Combustible Celluloid
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With: Max Thieriot, John Magaro, Denzel Whitaker, Zena Grey, Nick Lashaway, Paulina Olszynski, Jeremy Chu, Emily Meade, Ra�l Esparza, Jessica Hecht, Frank Grillo, Danai Gurira, Harris Yulin, Shareeka Epps, Elena Hurst
Written by: Wes Craven
Directed by: Wes Craven
MPAA Rating: R for strong bloody violence, and pervasive language including sexual references
Running Time: 107
Date: 10/07/2010

My Soul to Take (2010)

3 Stars (out of 4)

'Soul' Positions

By Jeffrey M. Anderson

This is Wes Craven's first job of solo writing and directing since New Nightmare (1994), and he proves that though he may not be the most gifted scribe in the world, he's a highly skilled director, with a unique visual style and an aptitude for planting potential scares in all corners of the frame.

In the small town of Riverton, a killer ("The Riverton Ripper") went on a rampage and slashed up several victims with a hunting knife. The very moment he died in an ambulance crash, seven children were simultaneously born in a nearby hospital. Sixteen years later, on the anniversary of that day, the teens still talk about the killer, and about the possibility that he may return from the dead to kill again. Lo and behold, more killings start up, and this time the seven teens appear to be the targets (as well as anyone else who gets in the way). A teen nicknamed "Bug" (Max Thieriot) seems to be at the center of all this. He begins hearing the voices and seeing images all of the souls around him. When Bug learns a terrible secret about his childhood, he discovers that he's a lot closer to the killings that he ever expected.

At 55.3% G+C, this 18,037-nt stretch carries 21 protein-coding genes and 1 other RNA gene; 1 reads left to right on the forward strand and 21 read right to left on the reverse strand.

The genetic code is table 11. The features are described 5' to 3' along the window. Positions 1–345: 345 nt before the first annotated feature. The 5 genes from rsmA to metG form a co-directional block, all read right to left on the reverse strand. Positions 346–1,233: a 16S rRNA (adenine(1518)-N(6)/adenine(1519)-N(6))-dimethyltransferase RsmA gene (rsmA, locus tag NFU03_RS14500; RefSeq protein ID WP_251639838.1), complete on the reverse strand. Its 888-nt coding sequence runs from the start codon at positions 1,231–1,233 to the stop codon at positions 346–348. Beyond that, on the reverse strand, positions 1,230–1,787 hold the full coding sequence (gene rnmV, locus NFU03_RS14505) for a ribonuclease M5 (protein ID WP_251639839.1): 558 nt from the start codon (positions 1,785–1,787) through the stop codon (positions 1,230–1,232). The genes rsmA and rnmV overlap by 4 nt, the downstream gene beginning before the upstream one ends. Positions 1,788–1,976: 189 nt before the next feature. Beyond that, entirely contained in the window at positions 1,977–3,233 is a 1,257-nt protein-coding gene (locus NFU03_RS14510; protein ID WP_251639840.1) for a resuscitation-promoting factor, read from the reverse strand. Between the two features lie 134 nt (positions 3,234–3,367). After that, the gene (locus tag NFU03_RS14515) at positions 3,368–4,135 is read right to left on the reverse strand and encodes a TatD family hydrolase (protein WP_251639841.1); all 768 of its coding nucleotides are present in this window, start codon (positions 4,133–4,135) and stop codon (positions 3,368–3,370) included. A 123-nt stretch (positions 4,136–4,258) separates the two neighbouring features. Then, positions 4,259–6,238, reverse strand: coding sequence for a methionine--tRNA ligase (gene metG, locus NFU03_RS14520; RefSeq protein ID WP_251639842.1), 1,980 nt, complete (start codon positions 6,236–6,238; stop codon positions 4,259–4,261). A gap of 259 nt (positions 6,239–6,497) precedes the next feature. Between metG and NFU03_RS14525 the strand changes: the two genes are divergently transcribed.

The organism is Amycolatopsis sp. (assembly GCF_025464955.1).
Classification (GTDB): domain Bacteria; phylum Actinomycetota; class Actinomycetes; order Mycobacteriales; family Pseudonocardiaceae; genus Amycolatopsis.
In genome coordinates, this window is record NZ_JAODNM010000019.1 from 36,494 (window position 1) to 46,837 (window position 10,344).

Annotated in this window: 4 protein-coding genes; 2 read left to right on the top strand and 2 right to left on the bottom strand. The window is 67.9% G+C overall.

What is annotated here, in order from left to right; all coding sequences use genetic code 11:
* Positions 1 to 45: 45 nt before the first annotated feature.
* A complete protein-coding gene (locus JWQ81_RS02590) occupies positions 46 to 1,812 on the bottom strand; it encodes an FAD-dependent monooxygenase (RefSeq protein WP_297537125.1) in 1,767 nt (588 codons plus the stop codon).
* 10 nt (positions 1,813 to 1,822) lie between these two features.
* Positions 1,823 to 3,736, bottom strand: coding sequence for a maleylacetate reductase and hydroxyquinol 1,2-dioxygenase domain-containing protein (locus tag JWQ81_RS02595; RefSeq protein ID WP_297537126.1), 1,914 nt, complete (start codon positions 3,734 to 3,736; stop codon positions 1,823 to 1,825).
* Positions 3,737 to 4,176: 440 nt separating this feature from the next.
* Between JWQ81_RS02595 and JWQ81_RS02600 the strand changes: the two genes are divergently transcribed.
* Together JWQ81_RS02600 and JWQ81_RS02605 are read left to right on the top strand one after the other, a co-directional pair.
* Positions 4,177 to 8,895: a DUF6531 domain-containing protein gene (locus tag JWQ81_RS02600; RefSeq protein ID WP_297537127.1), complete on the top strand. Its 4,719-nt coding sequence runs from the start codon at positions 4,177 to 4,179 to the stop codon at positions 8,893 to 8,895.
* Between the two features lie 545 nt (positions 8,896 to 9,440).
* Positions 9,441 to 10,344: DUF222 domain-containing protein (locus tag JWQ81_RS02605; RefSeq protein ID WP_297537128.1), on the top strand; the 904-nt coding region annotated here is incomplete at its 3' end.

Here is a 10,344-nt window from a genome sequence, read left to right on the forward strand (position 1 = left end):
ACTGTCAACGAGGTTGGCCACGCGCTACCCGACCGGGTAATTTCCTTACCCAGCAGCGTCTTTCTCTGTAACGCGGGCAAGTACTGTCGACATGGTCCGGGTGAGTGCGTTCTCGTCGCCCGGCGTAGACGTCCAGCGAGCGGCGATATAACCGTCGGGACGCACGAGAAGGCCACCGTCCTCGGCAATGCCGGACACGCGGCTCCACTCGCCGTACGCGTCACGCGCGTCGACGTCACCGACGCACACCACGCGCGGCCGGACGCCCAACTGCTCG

Craven's story of a possibly supernatural serial killer doesn't always make sense; sometimes the souls of living people speak through the teen hero, Bug, as opposed to dead ones. And the connection between souls and killings is never quite clear. On the plus side, almost no other director alive can instill such a sense of gleeful dread in the autumn woods, or in an ordinary house. Every wall, corner, and doorway is a potential hiding place and a potential source of danger. His timing and use of three-dimensional space is practically unequalled. Better still, his sheer pleasure comes through in every frame; this is a man that loves filmmaking, rather than simply cranking out another teen horror film for the marketplace. The silliness of the plot can be forgiven in the presence of an old horror master.

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